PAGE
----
Robert Trempski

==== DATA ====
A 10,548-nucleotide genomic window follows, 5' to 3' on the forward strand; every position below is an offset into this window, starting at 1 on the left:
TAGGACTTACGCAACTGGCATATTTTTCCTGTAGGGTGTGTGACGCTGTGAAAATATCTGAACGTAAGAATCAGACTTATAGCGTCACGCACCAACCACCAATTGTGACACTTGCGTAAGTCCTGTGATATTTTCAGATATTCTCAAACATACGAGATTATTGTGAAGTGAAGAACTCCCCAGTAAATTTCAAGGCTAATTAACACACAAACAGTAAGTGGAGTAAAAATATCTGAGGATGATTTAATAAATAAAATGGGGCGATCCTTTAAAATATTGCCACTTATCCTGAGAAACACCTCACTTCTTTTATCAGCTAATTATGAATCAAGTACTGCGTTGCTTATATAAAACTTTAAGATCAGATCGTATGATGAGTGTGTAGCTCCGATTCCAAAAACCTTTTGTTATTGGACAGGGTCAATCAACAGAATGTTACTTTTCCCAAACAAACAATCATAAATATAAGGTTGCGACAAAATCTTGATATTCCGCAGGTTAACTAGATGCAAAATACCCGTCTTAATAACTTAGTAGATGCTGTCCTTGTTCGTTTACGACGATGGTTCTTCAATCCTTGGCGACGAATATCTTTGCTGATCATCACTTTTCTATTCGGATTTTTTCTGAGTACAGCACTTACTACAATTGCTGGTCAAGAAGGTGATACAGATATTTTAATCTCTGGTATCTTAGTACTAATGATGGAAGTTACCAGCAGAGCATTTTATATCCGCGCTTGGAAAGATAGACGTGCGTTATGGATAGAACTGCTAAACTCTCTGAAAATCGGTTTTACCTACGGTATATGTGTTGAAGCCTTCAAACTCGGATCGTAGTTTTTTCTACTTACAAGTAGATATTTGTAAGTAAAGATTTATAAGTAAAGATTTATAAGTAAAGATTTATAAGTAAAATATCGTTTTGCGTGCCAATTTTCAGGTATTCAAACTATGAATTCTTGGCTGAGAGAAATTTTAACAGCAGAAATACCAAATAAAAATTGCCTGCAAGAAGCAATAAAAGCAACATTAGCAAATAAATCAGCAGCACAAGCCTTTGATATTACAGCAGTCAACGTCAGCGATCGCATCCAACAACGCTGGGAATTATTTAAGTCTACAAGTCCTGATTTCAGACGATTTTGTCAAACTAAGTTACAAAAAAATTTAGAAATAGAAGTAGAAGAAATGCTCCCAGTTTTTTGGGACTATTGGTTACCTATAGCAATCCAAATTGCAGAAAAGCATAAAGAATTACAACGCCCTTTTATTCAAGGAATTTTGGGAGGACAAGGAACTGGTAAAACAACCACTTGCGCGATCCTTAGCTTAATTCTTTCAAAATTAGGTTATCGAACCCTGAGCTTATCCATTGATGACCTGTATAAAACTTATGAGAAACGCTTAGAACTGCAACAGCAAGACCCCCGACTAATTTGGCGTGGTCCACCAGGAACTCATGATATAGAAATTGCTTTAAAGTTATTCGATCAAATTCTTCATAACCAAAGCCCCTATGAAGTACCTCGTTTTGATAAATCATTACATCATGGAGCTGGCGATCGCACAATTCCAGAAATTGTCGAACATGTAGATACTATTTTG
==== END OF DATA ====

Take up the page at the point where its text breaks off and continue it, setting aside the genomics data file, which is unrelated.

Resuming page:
This empirical analysis uses daily data sets to study hedging activity of major US airlines during 1996-2005 to examine whether hedging is a value added activity as perceived by the investors. The US airline industry presents a good environment to measure the risk exposure due to changes in jet fuel prices. Fuel price risk is omnipresent across the industry. Given jet fuel price volatility, airlines have an incentive to find value in hedging future prices of jet fuel. The research does not find a reason that would contradict the economic fundamentals of hedging; airline stock returns are negatively related to percentage changes in jet fuel prices, on average. However, looking at daily returns of jet fuel and stock prices, we do not find a significant correlation that can be used to support the theorized sensitivity. This result is consistent with the assertion that the benefit of hedging is of a limited value to the investors who seek a combination of stocks that will reduce the overall risk exposure of the portfolio rather than the risk inherent in this or that individual firm.